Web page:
Two days after the Page One story, the Journal moved “Diplomat Absolves Clinton” inside (on A5), even though the diplomat doing the absolving was Thomas Pickering, the one “who penned” the highly critical report on security.

In sharp contrast, the story about politically motivated word changes was given extraordinary placement and space. From A1 it spilled over to A3 with 30 more inches of copy. This jump had the same headline wording as A1, but its size was increased to 72-point – a font usually reserved for the biggest of stories. In this case, it was a matter of page design – the mass of grey copy needed a large font for page balance and aesthetic reasons. But the placement prominence and size of these headlines was the design equivalent of “Benghazi! Benghazi!”

And despite the length – more than 50 inches total – there was no mention of the most obvious “political considerations” that influenced the email talking points — that the attacks occurred during the final two months of the presidential election campaign, and that GOP challenger Mitt Romney within hours had started a media story line (later proven false) that President Obama had failed to use the word “terror” in announcing the deaths of four Americans that day.

I’ve posted before about the Journal abetting the GOP in its continuing efforts to politicize the Libya event as a failing for Obama, pointing out that while unfolding stories generally were found on the inside pages of the Journal during last year’s investigations, the Journal put Libya back on the front page twice in the week running up to Election Day.

This week, the same day as the Page One Benghazi story, the Journal editorialized on it (“U.S. needs answers, not rhetoric, on Benghazi”) by taking both political parties to task for “seeking political benefit” from the attack. But the editorial leaned decidedly GOP by following that party’s wording and framing — coming up with “Whitewater and Lewinski” in providing examples of what kind of rhetoric parties should avoid. The editorial was also unfair in characterizing the reaction by Rodham Clinton and Democrats to the deadly attack as “who cares?”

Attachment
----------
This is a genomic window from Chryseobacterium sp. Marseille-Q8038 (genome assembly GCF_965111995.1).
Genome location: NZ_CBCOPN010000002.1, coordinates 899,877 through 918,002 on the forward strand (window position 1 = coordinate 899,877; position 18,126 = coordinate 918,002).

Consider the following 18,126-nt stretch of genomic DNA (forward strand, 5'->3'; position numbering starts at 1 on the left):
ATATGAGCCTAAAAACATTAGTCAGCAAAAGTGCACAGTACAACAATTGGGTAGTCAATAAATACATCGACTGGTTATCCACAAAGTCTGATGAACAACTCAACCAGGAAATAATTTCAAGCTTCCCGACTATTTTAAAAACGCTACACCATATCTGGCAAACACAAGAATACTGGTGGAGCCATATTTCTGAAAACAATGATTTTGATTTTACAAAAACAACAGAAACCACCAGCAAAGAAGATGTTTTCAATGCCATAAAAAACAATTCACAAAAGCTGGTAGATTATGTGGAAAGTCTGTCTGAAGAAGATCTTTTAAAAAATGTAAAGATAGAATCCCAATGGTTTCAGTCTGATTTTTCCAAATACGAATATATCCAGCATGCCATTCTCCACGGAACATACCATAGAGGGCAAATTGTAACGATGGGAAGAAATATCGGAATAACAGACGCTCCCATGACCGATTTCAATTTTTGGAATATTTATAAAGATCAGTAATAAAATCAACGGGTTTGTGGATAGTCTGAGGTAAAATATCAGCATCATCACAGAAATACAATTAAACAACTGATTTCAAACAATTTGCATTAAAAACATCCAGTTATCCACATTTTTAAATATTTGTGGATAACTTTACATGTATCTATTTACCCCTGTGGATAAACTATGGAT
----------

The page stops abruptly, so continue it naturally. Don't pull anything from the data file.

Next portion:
Syndicated columnist Eugene Robinson  (who for some reason doesn’t get his own listing on the Journal’s web site) distilled the GOP’s continued calls for Benghazi investigations with this:

The only coherent purpose I can discern in all of this is to sully Clinton’s record as secretary of state in case she runs for president in 2016.

. . .Did Clinton’s State Department fail to provide adequate security for the U.S. consulate in Benghazi? In retrospect, obviously so. But the three diplomats who testified at the hearing gave no evidence that this failure sprang from anything other than the need to use limited resources as efficiently as possible.

House Republicans who voted to cut funding for State Department security should understand that their philosophy – small government is always better – has consequences. Bureaucrats have to make judgment calls. Sometimes they will be wrong.

So, House Republicans continue to investigate, thereby framing the story (and leaving their own role out of it), and the Journal plays along.

For comparison, The New York Times editorial, headlined: “The Republicans’ Benghazi Obsession,” said:

. . .Republicans have held numerous hearings and briefings on Benghazi and are threatening to hold even more. It is a level of interest they did not show during George W. Bush’s administration when there were 64 attacks on American diplomatic targets or in the years they spent cutting back diplomatic security budgets.

The real scandal is that serious follow-up on security in Libya is going unaddressed. Congress needs to make sure that State Department budgets for personnel and security improvements are sufficient and that security reforms are put in place as soon as possible.

The Senate should move quickly to confirm the ambassador, Deborah Jones, whose hearing was Tuesday.

Congress and the Obama administration also need to pay more attention to what’s happening in Libya in general. . . .